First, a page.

While the trimmed bulging disc tissue is not likely to grow back, you may still need a second discectomy. That is because even after a successful procedure, there is a 0.5-25% chance you will experience disc re-herniation at the same level. This causes 12.2% of patients to require a second operation within 4 years.

Most patients go on to live perfectly normal, pain-free lives after recovering from their discectomy. This is especially true if they follow their surgeon’s post-operative recommendations, exercise regularly, and lead a healthy lifestyle.

Spinal discectomy surgery costs

Flexible Payment Options to Suit You

Payment Plans

Spread the cost of your medical treatment over several months with our finance options and medical payment plans. This is ideal for patients seeking the speed and comfort of private healthcare without significant upfront payments.


Use our self-payment options to get prompt care with the consultant of your choice. Patients looking for fast, efficient treatment without private health insurance are welcome to pay for treatment before their procedure.

Private Medical Insurance

We welcome patients with private medical insurance from approved insurers, including Bupa, AXA, Aviva, and many more. Find out how to claim for your treatment with private health insurance to get optimum care and comfort.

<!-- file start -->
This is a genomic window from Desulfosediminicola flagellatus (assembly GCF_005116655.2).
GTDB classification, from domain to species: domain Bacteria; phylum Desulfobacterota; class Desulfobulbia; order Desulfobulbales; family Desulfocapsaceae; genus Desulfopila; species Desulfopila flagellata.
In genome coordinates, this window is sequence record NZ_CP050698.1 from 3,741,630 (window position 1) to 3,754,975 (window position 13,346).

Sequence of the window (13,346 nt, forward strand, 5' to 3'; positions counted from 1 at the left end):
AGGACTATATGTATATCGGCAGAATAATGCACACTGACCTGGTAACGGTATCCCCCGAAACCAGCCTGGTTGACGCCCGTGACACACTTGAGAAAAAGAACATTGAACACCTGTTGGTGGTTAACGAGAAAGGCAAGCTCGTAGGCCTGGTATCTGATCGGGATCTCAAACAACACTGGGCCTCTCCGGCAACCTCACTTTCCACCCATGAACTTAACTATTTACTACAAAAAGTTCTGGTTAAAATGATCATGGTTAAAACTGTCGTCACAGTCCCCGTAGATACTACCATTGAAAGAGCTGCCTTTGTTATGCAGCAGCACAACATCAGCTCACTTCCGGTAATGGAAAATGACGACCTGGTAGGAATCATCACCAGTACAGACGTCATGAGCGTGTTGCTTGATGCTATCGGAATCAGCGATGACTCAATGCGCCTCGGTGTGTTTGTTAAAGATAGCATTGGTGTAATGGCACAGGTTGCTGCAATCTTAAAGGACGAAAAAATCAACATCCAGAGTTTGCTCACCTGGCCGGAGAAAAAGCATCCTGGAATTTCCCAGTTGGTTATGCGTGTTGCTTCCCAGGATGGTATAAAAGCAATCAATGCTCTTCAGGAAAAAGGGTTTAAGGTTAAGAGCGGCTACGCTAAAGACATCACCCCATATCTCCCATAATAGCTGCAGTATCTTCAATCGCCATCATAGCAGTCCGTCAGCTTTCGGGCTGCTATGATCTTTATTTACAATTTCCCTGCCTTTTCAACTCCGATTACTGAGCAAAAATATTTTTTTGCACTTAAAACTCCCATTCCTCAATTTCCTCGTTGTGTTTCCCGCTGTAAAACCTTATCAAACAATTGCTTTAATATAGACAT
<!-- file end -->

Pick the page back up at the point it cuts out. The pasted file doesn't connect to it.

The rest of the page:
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Learn more about discectomy surgery

Discover more about discectomy surgery and how it can reduce pain and restore mobility, so you can fully enjoy life once again:

Both of these are spinal decompression surgeries that free your trapped nerves to reduce pain, but there is one key difference. A discectomy is needed to trim a herniated disc, while a laminectomy is performed to remove the lamina (the bony arch of the vertebrae).

While every surgery carries some risks, discectomies are generally safe. The most common complications are infection, bleeding, and bruising. Rare complications include damage to the spinal nerves or blood vessels, spinal fluid leakage, and the formation of blood clots.

The amount of pain medication you will need varies. While some patients feel fine only taking over-the-counter painkillers, others require stronger prescription medications. Rest assured that our experienced pain management consultants will help you remain comfortable throughout recovery.

While you may be feeling well enough to resume work 2 weeks after a microdiscectomy, most patients return to their jobs in around 6 weeks. However, if your occupation requires strenuous activity (e.g. heavy lifting), you may need to wait at least 3 months post-surgery.

You are free to start driving again as soon as you are no longer taking driving-impairing medication and you feel comfortable sitting behind the wheel. For some, this may only take a few days, while for others, it may take a few weeks. However, be sure to avoid driving if you have any residual weakness or numbness in your leg or foot.